Now there were some Greeks among those who went up to worship at the Feast. 21They came to Philip, who was from Bethsaida in Galilee, with a request. “Sir,” they said, “we would like to see Jesus.” 22Philip went to tell Andrew; Andrew and Philip in turn told Jesus. 23Jesus replied, “The hour has come for the Son of Man to be glorified. 24I tell you the truth, unless a kernel of wheat falls to the ground and dies, it remains only a single seed. But if it dies, it produces many seeds. 25The man who loves his life will lose it, while the man who hates his life in this world will keep it for eternal life. 26Whoever serves me must follow me; and where I am, my servant also will be. My Father will honor the one who serves me. 27″Now my heart is troubled, and what shall I say? ‘Father, save me from this hour’? No, it was for this very reason I came to this hour. 28Father, glorify your name!” Then a voice came from heaven, “I have glorified it, and will glorify it again.” 29The crowd that was there and heard it said it had thundered; others said an angel had spoken to him. 30Jesus said, “This voice was for your benefit, not mine. 31Now is the time for judgment on this world; now the prince of this world will be driven out. 32But I, when I am lifted up from the earth, will draw all men to myself.” 33He said this to show the kind of death he was going to die. 34The crowd spoke up, “We have heard from the Law that the Christ will remain forever, so how can you say, ‘The Son of Man must be lifted up’? Who is this ‘Son of Man’?” 35Then Jesus told them, “You are going to have the light just a little while longer. Walk while you have the light, before darkness overtakes you. The man who walks in the dark does not know where he is going. 36Put your trust in the light while you have it, so that you may become sons of light.” When he had finished speaking, Jesus left and hid himself from them.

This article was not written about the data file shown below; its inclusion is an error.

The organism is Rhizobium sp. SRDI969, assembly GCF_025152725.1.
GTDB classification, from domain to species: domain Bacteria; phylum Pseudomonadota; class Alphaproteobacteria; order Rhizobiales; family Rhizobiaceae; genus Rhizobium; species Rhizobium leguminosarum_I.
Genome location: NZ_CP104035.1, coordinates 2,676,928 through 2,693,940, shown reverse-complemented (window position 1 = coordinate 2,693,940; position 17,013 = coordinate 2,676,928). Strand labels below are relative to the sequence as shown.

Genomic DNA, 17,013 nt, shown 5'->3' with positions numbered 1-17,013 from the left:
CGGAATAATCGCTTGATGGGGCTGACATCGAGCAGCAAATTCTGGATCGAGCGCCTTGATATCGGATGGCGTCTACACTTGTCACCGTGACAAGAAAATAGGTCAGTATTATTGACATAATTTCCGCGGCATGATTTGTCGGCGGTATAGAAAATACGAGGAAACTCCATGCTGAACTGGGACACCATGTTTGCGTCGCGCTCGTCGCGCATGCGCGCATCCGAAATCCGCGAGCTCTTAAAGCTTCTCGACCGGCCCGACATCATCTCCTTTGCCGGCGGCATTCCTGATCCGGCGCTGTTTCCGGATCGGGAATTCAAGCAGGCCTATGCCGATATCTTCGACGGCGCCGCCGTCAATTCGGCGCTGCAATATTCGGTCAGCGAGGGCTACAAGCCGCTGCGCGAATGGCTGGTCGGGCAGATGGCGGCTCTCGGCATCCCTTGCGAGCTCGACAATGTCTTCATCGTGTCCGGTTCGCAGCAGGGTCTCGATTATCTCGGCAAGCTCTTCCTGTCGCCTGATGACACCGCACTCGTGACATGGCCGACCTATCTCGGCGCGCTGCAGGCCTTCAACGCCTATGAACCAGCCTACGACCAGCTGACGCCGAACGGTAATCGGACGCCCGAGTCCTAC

Some Greeks were among those who went up to worship, but there is something not entirely about worship on their minds. They wanted to see. Not only were they in town to worship, they were also in town to see. That’s normally why we travel and go other places: to see. We want to see the sites, take in the scenary, behold things we have never before beheld. We take in all the important things: Famous buildings, a nice park, an historical landmark or two, perhaps a famous person or a show. We go to see. These Greeks were no different even 2,000 years ago. They wanted to see.
The problem is that, as Eugene Peterson has so aptly pointed out, Jesus is no mere tourist attraction. Jesus is not someone you go to see; someone you go to hear; someone you go to meet. And He is about to make that more than clear to those who were within the sound of His voice. It is at this moment that Jesus announces that the time has come for the Son’s glorification. He ignores the request of the Greeks who had come to see Jesus as if he were a carnival show or significant celebrity. He ignores their request, flat out denies them. They never saw Jesus. Then it happens is living color: Jesus tells people the goal he has been working towards his entire life. He tells them what they cannot fail to understand about the Messiah if they expect to truly see the Messiah: You cannot miss His death. If you miss his death, his suffering, his passion, you have missed the entire point of Jesus.
Jesus is not something or someone we go to see as if he were a tourist attraction, a sideshow. You cannot go and look at Jesus and expect, for one minute, to understand Him. Jesus says, “The man who loves his life will lose it, while the man who hates his life in this world will keep it for eternal life. Whoever serves me must follow me; and where I am, my servant also will be. My Father will honor the one who serves me.” That’s it. If you want to understand Jesus you have to participate with Jesus. You have to die with Him.
So what shall we say? Shall we say that the church is OK on this count? I think not—and I speak as one who is in the church, one who is charged with the responsibility to instruct the church in these things (in other words, I have a duty to point this out): Too many in the church think Jesus is a mere tourist attraction. They are content to go up to worship and take in a show on the way or even after they get there. There is an entire segment of the church, right now, who is (I know that grammar is rough) convinced that Christianity is a mere spectator sport like a baseball game, or a football game, or an opera. Christianity is OK as long as all I have to do is sit back and watch everyone else do it. Christianity is OK as long as all I have to do is show up and ask for an audience with Jesus so I can see him.